Match Game Seventy Blank
by Matt Sailor Read author interview June 24, 2013
Brett Somers is sick this week, and it’s nothing like you’ve seen on television before. She holds a handkerchief up beside her head as she leans on her hand to think of an answer. Throughout the episode, you hear coughing coming from the margins of the shot. She is careful not to cough while she’s on camera—but she doesn’t seem to be covering the microphone. Because all week it has been, “Dumb Dora was so dumb—” *COUGH COUGH* or, “Horrible Hank was at it again—” *COUGH COUGH* and on and on. Last week, there was an episode in which Gene Rayburn had to pause for 62 seconds (you timed it, you rewound it on the DVR and opened up the timer on the iPhone) because the zipper on his boot was caught. Gary Burghoff ran over to help fix it, vamping jokes about the shoe being on the other foot, and Betty White grabbed him by the ankle and almost sent him ass over elbow into the contestant’s stand.
“I love it,” you said, eating pizza flavored Combos, lying on your stomach in front of the TV, your feet in the air, your soccer cleats dangling back and forth. “They didn’t even bother to cut to a commercial?”
This is the best thing about Match Game. Catching Richard Dawson sneaking a drag from his cigarette on camera. Brett complaining that she can’t think of anything to say. The fact that the show would just cut off after half-an-hour, even if the game wasn’t finished. Gene would hold up his impossibly long, absurdly skinny microphone and say, “That’s all the time we have! We’ll continue the game in our next half hour.” After a quick costume change, they’d tape the next episode, picking up right where they’d left off. Gene would stumble through this, charmingly, asking the contestant, “Where were we?” his crooked teeth and receding hairline reminding me of one of our fathers (but so much cuter, I thought—those lapels! those amazing ties!). We love how clumsy they are with the rules, how much fun they seemed to be having.
You were sick for a week, and when you came back to school you said, “There’s this show on TV—all these weird old celebrities make dirty jokes.” Your parents had just upgraded to the best cable package. We’d spent the last two weeks in the den after soccer practice, searching through the hundreds of channels for new discoveries. Reruns of The Mary Tyler Moore Show, this show on the other food channel about which city had the best hot dogs, cartoons about Spider-Man from decades we didn’t even know made cartoons about Spider-Man. But when you discovered Match Game, we knew that our search was over.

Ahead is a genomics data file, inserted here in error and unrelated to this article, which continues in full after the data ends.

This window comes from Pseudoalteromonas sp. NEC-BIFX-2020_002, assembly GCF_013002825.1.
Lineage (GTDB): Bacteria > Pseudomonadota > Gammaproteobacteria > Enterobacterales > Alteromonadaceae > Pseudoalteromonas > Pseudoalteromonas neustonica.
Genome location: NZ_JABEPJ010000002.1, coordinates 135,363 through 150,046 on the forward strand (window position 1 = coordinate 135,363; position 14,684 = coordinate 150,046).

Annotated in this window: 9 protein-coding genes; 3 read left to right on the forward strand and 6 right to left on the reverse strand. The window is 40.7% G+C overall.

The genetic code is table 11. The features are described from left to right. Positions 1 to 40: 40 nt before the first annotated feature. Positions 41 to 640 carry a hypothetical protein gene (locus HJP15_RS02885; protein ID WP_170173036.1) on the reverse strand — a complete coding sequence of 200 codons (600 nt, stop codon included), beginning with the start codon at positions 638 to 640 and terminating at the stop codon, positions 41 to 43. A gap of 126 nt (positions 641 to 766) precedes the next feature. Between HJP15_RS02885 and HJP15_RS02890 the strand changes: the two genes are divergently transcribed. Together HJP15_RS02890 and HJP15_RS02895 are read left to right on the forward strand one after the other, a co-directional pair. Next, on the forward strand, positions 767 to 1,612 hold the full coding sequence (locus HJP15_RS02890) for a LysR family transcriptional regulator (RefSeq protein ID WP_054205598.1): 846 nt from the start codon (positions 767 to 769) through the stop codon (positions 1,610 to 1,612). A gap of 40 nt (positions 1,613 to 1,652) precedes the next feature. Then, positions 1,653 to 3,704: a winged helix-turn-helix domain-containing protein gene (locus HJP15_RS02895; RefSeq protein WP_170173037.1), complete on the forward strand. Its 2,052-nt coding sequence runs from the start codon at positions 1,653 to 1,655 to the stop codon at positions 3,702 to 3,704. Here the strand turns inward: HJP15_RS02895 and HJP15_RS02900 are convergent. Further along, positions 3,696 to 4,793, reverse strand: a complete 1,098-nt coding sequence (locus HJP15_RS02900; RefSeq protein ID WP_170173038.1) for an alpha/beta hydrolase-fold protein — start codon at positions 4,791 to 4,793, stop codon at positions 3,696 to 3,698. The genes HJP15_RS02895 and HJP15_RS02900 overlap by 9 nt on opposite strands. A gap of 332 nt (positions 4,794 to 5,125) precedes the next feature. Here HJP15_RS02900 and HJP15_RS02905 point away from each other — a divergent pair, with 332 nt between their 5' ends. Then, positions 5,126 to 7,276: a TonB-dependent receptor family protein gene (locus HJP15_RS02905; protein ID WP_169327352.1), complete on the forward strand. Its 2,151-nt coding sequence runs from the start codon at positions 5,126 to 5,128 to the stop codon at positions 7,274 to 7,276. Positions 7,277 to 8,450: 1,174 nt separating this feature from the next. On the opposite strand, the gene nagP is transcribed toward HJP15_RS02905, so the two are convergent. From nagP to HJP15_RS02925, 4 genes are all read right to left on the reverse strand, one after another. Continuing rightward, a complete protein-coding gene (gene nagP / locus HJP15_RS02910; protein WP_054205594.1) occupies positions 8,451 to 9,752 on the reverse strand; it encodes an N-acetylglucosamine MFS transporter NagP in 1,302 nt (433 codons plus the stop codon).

We would watch, crossing our fingers for Charles Nelson Reilly as the jingle began, our shirts still damp from running laps around the field and darting in between cones, checking each other, but gently. They said we weren’t old enough for full contact. The thing we wanted most was an “Oops!”—the rare moment when one of the contestants would answer with a word that was forbidden by the censors. We’d giggle excitedly, wondering what they’d said, our newly pubescent, suburban Wisconsin vocabularies struggling to match the wit of a Nipsy Russell or a MacLean Stevenson. Our legs brushed against each other’s ever so lightly as we watched. The tiny hairs on your calves—you’d started to grow them, mine were still smooth—tickled me, and I felt it all through my body, like electricity, or the chill that would run down your back when you stepped out of the pool in summer, the moment before your mother wrapped a towel around your shoulders and kissed you on the cheek.
Once, only once, while Betty White was busy rolling up Gene Rayburn’s pant leg—a recurring prank she would pull whenever he stood next to her seat while he was throwing to commercial—I kissed you. I don’t know why. You never asked me. We stopped watching Match Game at the end of the fall, when soccer practice turned to hockey practice and you decided you didn’t want to play. I would go home by myself, eat Ruffles potato chips, flip through the basic cable on the little TV in the kitchen, settling for Wheel of Fortune, or reruns of Family Feud.
When I kissed you, I could feel the first whiskers breaking through the skin above your lips, tiny shoots in the loam. You looked at me. You said nothing. Your lips wet. Your mouth open. Your face blank. I couldn’t think of the right thing to say.
About the Author:
Matt Sailor has lived most of his life it Atlanta, where he received his MFA in fiction from Georgia State University, and served as editor-in-chief of New South. Recently, his work has appeared in Paper Darts, Fringe, and Barrelhouse's Bring the Noise anthology.
About the Artist:
James F. Woglom is a multimedia artist and educator. He is currently working towards the completion of a PhD in art education at The University of Georgia, where he works as a graduate teaching assistant. His work has appeared on the cover of New South, in Unsplendid, The Journal of Adolescent and Adult Literacy, Haiku Journal, Hot Metal Bridge, The Harvard Education Review, an anthology by Stylus Press, and is forthcoming from Teachers College Record.